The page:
They’re very fast and agile because they’re so muscly and require plenty of daily exercise.
You should expect to take them on several long walks every day or ensure they have plenty of land to run around on.
They can be kept in an apartment because they’re easy to house train, but you must be committed to walking their lots daily.
Also, they’re very easy to train when it comes to obedience and quickly pick up commands.
They can be taught more complex commands than many other breeds, which can be very useful for ensuring their behavior.
Much like with other Terrier breeds, there are some bans on the Gull Terrier.
The New York City Housing Authority bans Gull Terriers from being kept in homes and is also completely banned from the Cayman Islands.
These bans often occur after a breed receives bad press, often regardless of how accurate it is.
Gull Terrier Health
For the most part, Gull Terriers are quite a healthy breed.
Many genetic conditions found in dogs result from them being massively overbred (and interbred), which isn’t such a big problem with Gull Terriers because kennel clubs do not recognize them.
This usually gives rise to genetic conditions because breeders have strict requirements to adhere to, which often results in interbreeding.
The only real conditions found in the breed are blindness and deafness, although these aren’t particularly common and only really set in when the dog gets older.
Overall, they’re a healthy breed, which is a big plus for many owners because you don’t have to spend ridiculous amounts on vet bills.
The Vikhan Sheepdog is one of the better-known Pakistan dog breeds and originates from northwestern Pakistan.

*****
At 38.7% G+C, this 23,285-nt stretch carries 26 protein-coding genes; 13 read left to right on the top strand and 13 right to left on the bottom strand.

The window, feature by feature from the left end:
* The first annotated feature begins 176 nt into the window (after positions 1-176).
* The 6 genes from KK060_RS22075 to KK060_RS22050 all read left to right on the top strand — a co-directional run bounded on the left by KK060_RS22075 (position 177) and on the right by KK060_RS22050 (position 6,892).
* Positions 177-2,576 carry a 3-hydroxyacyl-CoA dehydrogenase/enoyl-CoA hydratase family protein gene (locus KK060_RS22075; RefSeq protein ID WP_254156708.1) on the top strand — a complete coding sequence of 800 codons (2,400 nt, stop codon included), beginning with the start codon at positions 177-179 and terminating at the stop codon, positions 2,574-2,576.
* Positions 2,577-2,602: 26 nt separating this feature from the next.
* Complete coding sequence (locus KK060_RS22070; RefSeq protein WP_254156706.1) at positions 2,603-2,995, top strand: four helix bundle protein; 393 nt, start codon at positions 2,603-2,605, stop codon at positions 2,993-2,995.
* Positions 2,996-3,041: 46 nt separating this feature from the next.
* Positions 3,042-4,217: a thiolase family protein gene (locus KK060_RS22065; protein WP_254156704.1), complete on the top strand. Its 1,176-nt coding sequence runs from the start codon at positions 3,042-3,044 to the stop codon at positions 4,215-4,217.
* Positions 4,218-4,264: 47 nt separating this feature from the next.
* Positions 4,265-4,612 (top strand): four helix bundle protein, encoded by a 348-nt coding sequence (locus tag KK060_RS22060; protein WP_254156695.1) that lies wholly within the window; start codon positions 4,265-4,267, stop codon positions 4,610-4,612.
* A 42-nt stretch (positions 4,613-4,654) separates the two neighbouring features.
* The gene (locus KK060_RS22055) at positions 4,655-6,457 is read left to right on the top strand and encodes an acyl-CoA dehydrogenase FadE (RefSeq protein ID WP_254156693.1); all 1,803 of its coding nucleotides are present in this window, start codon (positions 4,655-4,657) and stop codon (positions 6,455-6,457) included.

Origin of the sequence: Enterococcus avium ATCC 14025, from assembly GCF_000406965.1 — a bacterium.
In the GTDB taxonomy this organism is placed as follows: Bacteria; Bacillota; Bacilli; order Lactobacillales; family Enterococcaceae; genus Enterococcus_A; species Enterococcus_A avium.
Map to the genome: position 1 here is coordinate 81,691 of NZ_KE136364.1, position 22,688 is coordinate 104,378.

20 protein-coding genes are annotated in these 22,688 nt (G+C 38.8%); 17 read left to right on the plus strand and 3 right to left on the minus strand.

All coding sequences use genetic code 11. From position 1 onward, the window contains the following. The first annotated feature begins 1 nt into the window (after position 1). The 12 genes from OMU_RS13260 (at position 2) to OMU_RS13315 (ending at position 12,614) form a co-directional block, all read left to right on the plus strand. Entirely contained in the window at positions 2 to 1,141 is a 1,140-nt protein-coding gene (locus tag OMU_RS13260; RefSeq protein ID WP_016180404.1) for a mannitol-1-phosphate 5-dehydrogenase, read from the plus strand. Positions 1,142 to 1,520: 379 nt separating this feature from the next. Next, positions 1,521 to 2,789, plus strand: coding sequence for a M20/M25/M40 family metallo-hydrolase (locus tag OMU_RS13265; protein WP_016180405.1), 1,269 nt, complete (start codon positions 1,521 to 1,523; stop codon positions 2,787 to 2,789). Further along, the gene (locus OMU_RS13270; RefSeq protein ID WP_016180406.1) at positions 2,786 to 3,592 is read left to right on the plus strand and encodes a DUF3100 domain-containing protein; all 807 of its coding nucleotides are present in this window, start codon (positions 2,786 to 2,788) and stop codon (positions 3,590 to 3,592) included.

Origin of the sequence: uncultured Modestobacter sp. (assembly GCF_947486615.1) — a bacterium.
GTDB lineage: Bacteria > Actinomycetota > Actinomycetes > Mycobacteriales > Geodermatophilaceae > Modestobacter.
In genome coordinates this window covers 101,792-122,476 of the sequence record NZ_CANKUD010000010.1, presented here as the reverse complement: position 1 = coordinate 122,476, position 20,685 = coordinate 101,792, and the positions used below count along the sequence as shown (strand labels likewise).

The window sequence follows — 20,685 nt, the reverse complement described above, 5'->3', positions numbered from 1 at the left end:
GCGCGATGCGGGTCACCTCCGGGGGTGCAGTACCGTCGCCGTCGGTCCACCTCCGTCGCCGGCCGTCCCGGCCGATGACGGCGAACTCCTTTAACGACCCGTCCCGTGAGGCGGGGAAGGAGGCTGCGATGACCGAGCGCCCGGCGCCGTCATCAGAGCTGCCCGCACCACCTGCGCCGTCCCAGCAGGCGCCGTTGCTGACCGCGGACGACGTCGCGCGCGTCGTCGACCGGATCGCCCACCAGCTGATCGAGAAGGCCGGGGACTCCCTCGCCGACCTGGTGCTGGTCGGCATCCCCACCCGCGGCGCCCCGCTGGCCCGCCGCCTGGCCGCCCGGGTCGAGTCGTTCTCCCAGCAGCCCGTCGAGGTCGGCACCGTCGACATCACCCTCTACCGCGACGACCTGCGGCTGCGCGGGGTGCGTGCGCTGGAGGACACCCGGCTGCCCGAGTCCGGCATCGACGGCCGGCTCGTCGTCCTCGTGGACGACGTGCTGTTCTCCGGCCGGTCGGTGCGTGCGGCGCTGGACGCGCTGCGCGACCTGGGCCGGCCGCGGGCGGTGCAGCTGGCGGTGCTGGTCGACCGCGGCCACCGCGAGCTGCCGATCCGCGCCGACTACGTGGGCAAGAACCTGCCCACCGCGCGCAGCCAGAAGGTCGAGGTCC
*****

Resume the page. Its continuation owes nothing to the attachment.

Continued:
It isn’t recognized by any major kennel club anywhere in the world, but this works better for the breed because it means breeders aren’t kept to the same high standards as purebred dogs.
This results in the breed having a more traditional appearance and more variation in size and weight.
The Vikhan Sheepdog has been used for several hundred years as a livestock dog but was also used for hunting leopards.
Much like other Asian dog breeds, it isn’t related to what we think of as sheepdogs, although this is a standard name given to any dog that guards livestock.
The breed isn’t used for hunting purposes anymore, but is still commonly used as a livestock dog and is becoming more popular in India and Pakistan simply as a pet.
Vikhan Sheepdog Appearance
Vikhan Sheepdogs are large and muscular but also very lean.
They stand around 25 inches tall, but as mentioned, there is some variation in this because there isn’t a breed standard.
This also means there’s a great deal of variation in weight, and the breed is considerably lighter than other dogs of comparable size, mainly because they were bred for speed.
Their coat is long and shaggy and usually comes in black, fawn, or brown.
However, it’s also common to find dogs with a combination of these colors.